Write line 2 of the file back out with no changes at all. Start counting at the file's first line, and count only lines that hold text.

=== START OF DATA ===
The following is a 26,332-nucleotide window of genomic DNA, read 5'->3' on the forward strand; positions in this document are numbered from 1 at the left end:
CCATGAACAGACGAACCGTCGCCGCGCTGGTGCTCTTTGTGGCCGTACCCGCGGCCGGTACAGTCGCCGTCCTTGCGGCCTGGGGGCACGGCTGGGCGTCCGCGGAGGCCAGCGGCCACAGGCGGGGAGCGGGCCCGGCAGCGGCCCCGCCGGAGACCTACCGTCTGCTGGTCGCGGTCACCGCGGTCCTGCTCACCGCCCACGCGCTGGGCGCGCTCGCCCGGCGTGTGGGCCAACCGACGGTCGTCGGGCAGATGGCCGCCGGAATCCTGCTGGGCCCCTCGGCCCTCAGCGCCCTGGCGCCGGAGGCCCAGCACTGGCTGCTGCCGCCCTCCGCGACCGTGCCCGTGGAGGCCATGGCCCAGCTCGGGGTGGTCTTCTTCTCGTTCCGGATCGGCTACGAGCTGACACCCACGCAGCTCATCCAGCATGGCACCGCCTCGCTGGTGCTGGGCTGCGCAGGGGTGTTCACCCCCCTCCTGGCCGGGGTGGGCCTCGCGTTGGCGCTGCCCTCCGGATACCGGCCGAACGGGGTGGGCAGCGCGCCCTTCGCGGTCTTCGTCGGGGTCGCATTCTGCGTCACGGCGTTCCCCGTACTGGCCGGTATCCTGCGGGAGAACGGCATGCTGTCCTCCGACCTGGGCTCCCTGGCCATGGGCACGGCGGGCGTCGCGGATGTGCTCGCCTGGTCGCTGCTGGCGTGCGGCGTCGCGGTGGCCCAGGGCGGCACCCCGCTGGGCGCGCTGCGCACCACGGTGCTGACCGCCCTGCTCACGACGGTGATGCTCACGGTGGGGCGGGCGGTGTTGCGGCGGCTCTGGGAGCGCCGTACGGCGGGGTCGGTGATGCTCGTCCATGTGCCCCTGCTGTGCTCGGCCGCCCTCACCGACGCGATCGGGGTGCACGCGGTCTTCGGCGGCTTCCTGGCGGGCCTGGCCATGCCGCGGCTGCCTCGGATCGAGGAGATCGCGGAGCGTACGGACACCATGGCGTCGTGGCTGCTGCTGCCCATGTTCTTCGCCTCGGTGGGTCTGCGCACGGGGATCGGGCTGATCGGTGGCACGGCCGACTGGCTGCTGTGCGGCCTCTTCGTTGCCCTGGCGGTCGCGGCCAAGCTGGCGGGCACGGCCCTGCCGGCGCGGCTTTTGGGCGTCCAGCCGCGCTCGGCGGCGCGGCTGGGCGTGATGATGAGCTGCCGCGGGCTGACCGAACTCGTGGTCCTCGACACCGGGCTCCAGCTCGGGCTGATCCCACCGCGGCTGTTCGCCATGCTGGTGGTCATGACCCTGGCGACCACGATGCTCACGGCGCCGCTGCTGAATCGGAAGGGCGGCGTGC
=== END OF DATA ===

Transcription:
CCATGAACAGACGAACCGTCGCCGCGCTGGTGCTCTTTGTGGCCGTACCCGCGGCCGGTACAGTCGCCGTCCTTGCGGCCTGGGGGCACGGCTGGGCGTCCGCGGAGGCCAGCGGCCACAGGCGGGGAGCGGGCCCGGCAGCGGCCCCGCCGGAGACCTACCGTCTGCTGGTCGCGGTCACCGCGGTCCTGCTCACCGCCCACGCGCTGGGCGCGCTCGCCCGGCGTGTGGGCCAACCGACGGTCGTCGGGCAGATGGCCGCCGGAATCCTGCTGGGCCCCTCGGCCCTCAGCGCCCTGGCGCCGGAGGCCCAGCACTGGCTGCTGCCGCCCTCCGCGACCGTGCCCGTGGAGGCCATGGCCCAGCTCGGGGTGGTCTTCTTCTCGTTCCGGATCGGCTACGAGCTGACACCCACGCAGCTCATCCAGCATGGCACCGCCTCGCTGGTGCTGGGCTGCGCAGGGGTGTTCACCCCCCTCCTGGCCGGGGTGGGCCTCGCGTTGGCGCTGCCCTCCGGATACCGGCCGAACGGGGTGGGCAGCGCGCCCTTCGCGGTCTTCGTCGGGGTCGCATTCTGCGTCACGGCGTTCCCCGTACTGGCCGGTATCCTGCGGGAGAACGGCATGCTGTCCTCCGACCTGGGCTCCCTGGCCATGGGCACGGCGGGCGTCGCGGATGTGCTCGCCTGGTCGCTGCTGGCGTGCGGCGTCGCGGTGGCCCAGGGCGGCACCCCGCTGGGCGCGCTGCGCACCACGGTGCTGACCGCCCTGCTCACGACGGTGATGCTCACGGTGGGGCGGGCGGTGTTGCGGCGGCTCTGGGAGCGCCGTACGGCGGGGTCGGTGATGCTCGTCCATGTGCCCCTGCTGTGCTCGGCCGCCCTCACCGACGCGATCGGGGTGCACGCGGTCTTCGGCGGCTTCCTGGCGGGCCTGGCCATGCCGCGGCTGCCTCGGATCGAGGAGATCGCGGAGCGTACGGACACCATGGCGTCGTGGCTGCTGCTGCCCATGTTCTTCGCCTCGGTGGGTCTGCGCACGGGGATCGGGCTGATCGGTGGCACGGCCGACTGGCTGCTGTGCGGCCTCTTCGTTGCCCTGGCGGTCGCGGCCAAGCTGGCGGGCACGGCCCTGCCGGCGCGGCTTTTGGGCGTCCAGCCGCGCTCGGCGGCGCGGCTGGGCGTGATGATGAGCTGCCGCGGGCTGACCGAACTCGTGGTCCTCGACACCGGGCTCCAGCTCGGGCTGATCCCACCGCGGCTGTTCGCCATGCTGGTGGTCATGACCCTGGCGACCACGATGCTCACGGCGCCGCTGCTGAATCGGAAGGGCGGCGTGC